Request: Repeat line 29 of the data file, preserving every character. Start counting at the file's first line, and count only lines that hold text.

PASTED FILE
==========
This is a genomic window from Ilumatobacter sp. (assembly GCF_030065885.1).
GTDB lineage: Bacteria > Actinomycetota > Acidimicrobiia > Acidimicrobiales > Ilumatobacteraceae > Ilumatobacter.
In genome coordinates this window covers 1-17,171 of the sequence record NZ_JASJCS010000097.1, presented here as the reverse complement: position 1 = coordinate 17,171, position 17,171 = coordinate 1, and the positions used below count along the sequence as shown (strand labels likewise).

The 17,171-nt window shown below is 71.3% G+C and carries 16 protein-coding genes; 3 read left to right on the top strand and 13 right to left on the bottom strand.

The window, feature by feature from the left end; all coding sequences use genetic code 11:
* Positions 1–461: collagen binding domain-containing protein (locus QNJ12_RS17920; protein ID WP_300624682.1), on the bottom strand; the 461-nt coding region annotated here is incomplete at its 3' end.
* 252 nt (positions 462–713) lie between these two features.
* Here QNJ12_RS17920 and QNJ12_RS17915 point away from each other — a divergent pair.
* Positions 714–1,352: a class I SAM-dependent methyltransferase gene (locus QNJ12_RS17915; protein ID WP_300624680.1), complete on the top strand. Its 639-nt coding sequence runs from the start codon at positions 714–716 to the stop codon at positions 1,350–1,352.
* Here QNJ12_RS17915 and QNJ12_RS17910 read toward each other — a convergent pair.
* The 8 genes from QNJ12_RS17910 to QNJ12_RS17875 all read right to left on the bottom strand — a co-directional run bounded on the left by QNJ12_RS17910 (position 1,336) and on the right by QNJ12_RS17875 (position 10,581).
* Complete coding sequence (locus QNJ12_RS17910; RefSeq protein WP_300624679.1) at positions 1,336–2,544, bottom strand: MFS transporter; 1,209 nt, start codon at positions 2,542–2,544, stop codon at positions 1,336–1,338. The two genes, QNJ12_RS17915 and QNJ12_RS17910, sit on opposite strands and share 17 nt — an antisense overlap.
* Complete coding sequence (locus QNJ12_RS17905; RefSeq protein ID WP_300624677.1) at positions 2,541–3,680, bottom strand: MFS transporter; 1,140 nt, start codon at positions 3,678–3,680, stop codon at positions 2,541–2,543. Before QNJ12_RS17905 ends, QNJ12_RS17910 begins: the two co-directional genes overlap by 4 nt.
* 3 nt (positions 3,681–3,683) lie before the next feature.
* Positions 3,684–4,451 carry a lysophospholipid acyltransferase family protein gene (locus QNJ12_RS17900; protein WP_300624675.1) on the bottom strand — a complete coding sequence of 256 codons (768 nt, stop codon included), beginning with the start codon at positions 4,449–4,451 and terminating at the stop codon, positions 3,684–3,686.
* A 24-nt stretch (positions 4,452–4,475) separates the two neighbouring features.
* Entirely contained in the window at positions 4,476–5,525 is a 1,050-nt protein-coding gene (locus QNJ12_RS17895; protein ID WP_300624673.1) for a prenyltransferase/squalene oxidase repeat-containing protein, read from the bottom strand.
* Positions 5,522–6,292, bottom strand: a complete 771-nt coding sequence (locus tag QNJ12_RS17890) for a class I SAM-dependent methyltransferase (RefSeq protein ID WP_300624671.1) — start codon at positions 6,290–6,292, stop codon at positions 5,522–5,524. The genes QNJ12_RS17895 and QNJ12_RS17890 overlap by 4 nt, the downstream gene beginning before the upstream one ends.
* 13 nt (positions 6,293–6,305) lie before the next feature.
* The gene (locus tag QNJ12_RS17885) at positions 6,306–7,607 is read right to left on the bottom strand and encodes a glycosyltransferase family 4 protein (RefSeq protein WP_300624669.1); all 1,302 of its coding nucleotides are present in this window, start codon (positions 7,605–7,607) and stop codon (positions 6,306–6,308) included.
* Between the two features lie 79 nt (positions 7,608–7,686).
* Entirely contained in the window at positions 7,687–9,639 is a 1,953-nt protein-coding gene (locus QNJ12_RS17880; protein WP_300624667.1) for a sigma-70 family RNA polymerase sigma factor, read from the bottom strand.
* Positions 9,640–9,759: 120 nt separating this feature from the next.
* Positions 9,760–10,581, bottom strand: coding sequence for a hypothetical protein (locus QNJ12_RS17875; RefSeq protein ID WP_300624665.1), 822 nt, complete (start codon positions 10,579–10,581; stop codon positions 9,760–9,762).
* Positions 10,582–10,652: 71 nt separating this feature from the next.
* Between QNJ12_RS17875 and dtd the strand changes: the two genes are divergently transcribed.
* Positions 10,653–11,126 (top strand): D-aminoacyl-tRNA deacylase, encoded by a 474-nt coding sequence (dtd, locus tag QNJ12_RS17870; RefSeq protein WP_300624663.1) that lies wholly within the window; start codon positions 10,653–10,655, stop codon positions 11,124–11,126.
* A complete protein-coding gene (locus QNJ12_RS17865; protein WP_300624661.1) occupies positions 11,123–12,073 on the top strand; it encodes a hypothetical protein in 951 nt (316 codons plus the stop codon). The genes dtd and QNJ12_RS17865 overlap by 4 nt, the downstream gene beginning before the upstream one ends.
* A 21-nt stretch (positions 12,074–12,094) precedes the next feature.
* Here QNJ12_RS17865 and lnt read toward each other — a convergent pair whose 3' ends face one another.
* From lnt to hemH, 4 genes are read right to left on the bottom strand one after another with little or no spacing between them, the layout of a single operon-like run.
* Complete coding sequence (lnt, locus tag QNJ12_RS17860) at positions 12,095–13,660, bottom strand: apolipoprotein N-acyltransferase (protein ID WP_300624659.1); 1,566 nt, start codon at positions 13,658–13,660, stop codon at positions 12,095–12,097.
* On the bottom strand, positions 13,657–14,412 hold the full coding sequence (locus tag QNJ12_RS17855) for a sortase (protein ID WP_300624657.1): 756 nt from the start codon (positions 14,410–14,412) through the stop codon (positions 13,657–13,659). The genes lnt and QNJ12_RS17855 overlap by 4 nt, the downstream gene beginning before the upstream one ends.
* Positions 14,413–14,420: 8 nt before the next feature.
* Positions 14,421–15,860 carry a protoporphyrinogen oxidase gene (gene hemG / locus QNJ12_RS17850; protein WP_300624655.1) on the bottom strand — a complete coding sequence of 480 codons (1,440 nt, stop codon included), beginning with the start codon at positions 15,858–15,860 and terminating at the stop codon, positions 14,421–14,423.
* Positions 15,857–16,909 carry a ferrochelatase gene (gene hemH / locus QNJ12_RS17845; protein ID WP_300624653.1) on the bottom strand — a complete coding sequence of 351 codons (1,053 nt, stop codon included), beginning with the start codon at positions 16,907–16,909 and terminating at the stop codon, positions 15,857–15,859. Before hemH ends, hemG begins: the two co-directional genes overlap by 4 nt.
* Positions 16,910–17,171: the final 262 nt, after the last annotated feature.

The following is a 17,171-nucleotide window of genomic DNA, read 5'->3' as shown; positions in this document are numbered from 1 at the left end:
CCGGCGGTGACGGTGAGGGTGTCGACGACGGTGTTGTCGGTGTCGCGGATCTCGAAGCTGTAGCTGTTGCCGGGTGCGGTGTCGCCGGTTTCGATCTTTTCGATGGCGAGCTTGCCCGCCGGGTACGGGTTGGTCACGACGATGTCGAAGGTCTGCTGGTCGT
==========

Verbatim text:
* A 21-nt stretch (positions 12,074–12,094) precedes the next feature.